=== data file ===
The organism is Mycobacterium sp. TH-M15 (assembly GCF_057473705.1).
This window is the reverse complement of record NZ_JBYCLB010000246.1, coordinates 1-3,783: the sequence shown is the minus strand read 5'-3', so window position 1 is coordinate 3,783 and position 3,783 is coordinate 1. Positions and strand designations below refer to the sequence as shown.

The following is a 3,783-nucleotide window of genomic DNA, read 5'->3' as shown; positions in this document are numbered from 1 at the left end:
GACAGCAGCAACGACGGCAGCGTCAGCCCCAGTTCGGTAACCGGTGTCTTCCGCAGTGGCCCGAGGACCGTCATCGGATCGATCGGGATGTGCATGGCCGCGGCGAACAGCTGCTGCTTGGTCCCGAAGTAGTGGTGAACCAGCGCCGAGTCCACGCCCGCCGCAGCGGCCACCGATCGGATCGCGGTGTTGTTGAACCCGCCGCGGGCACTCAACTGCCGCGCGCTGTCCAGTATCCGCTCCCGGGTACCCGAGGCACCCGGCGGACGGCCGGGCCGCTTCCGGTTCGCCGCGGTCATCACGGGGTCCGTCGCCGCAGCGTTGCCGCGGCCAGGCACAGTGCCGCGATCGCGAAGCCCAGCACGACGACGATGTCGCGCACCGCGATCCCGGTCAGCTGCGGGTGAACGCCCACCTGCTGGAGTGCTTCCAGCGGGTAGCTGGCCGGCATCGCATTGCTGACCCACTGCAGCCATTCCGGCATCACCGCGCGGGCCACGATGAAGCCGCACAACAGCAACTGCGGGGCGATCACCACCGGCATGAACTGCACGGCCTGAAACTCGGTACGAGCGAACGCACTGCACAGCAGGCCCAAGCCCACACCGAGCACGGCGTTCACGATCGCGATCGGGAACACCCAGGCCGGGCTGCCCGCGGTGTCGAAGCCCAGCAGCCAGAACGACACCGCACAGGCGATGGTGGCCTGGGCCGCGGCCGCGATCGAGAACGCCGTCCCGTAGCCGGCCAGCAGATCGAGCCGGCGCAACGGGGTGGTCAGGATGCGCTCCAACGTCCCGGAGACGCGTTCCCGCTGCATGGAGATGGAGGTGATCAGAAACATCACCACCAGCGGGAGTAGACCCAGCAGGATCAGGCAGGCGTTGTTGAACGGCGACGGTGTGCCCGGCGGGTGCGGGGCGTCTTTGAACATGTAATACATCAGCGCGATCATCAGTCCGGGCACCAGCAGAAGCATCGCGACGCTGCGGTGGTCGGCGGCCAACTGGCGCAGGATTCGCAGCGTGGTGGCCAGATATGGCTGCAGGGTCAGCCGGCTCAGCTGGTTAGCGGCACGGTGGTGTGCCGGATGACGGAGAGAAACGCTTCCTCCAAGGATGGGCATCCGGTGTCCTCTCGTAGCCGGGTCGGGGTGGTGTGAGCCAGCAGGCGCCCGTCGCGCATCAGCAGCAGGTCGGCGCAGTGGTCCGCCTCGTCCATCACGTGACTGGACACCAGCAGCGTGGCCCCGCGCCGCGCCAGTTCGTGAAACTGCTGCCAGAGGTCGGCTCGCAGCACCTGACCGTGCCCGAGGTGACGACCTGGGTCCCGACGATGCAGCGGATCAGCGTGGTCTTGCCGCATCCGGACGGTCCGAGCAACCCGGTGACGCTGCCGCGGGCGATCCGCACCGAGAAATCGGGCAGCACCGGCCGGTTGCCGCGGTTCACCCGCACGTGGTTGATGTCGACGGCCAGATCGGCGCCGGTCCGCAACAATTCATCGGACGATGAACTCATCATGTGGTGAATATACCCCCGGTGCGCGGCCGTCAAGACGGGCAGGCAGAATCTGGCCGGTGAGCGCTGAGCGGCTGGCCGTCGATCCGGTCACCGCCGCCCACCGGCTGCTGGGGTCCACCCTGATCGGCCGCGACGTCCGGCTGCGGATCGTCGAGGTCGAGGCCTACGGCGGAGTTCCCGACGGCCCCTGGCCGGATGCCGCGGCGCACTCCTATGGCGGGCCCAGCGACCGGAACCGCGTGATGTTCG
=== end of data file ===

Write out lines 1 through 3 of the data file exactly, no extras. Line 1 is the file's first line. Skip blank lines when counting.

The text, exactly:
The organism is Mycobacterium sp. TH-M15 (assembly GCF_057473705.1).
This window is the reverse complement of record NZ_JBYCLB010000246.1, coordinates 1-3,783: the sequence shown is the minus strand read 5'-3', so window position 1 is coordinate 3,783 and position 3,783 is coordinate 1. Positions and strand designations below refer to the sequence as shown.

The following is a 3,783-nucleotide window of genomic DNA, read 5'->3' as shown; positions in this document are numbered from 1 at the left end: